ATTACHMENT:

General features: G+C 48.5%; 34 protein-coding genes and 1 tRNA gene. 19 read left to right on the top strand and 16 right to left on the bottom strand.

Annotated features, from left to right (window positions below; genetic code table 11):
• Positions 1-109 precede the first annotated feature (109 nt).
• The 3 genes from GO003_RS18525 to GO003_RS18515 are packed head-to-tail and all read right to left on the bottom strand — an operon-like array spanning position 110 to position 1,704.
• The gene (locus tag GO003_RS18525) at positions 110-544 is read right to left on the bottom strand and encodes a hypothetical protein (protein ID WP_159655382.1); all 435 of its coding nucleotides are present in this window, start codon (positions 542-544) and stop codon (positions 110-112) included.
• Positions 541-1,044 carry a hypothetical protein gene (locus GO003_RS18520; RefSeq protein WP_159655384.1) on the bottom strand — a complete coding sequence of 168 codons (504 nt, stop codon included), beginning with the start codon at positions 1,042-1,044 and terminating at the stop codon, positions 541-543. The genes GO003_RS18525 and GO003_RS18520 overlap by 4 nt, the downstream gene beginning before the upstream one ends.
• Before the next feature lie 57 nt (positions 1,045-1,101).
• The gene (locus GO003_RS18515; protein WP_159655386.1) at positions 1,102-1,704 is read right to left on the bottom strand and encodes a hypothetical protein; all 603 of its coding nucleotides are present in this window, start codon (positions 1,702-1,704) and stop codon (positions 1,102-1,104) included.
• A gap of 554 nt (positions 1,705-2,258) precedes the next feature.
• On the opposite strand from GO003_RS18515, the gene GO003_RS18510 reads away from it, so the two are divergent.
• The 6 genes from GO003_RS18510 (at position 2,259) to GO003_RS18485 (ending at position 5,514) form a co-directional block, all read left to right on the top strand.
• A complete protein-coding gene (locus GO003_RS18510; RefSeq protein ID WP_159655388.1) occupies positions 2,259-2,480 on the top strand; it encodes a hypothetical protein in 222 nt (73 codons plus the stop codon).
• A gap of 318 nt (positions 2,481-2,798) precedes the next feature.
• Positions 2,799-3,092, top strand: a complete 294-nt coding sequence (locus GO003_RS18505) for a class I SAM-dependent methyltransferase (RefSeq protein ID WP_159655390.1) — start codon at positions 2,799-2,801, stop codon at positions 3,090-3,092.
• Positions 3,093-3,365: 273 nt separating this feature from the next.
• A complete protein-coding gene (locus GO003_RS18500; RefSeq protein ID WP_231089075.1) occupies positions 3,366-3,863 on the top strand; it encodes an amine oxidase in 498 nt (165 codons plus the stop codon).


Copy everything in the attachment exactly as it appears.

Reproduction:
General features: G+C 48.5%; 34 protein-coding genes and 1 tRNA gene. 19 read left to right on the top strand and 16 right to left on the bottom strand.

Annotated features, from left to right (window positions below; genetic code table 11):
• Positions 1-109 precede the first annotated feature (109 nt).
• The 3 genes from GO003_RS18525 to GO003_RS18515 are packed head-to-tail and all read right to left on the bottom strand — an operon-like array spanning position 110 to position 1,704.
• The gene (locus tag GO003_RS18525) at positions 110-544 is read right to left on the bottom strand and encodes a hypothetical protein (protein ID WP_159655382.1); all 435 of its coding nucleotides are present in this window, start codon (positions 542-544) and stop codon (positions 110-112) included.
• Positions 541-1,044 carry a hypothetical protein gene (locus GO003_RS18520; RefSeq protein WP_159655384.1) on the bottom strand — a complete coding sequence of 168 codons (504 nt, stop codon included), beginning with the start codon at positions 1,042-1,044 and terminating at the stop codon, positions 541-543. The genes GO003_RS18525 and GO003_RS18520 overlap by 4 nt, the downstream gene beginning before the upstream one ends.
• Before the next feature lie 57 nt (positions 1,045-1,101).
• The gene (locus GO003_RS18515; protein WP_159655386.1) at positions 1,102-1,704 is read right to left on the bottom strand and encodes a hypothetical protein; all 603 of its coding nucleotides are present in this window, start codon (positions 1,702-1,704) and stop codon (positions 1,102-1,104) included.
• A gap of 554 nt (positions 1,705-2,258) precedes the next feature.
• On the opposite strand from GO003_RS18515, the gene GO003_RS18510 reads away from it, so the two are divergent.
• The 6 genes from GO003_RS18510 (at position 2,259) to GO003_RS18485 (ending at position 5,514) form a co-directional block, all read left to right on the top strand.
• A complete protein-coding gene (locus GO003_RS18510; RefSeq protein ID WP_159655388.1) occupies positions 2,259-2,480 on the top strand; it encodes a hypothetical protein in 222 nt (73 codons plus the stop codon).
• A gap of 318 nt (positions 2,481-2,798) precedes the next feature.
• Positions 2,799-3,092, top strand: a complete 294-nt coding sequence (locus GO003_RS18505) for a class I SAM-dependent methyltransferase (RefSeq protein ID WP_159655390.1) — start codon at positions 2,799-2,801, stop codon at positions 3,090-3,092.
• Positions 3,093-3,365: 273 nt separating this feature from the next.
• A complete protein-coding gene (locus GO003_RS18500; RefSeq protein ID WP_231089075.1) occupies positions 3,366-3,863 on the top strand; it encodes an amine oxidase in 498 nt (165 codons plus the stop codon).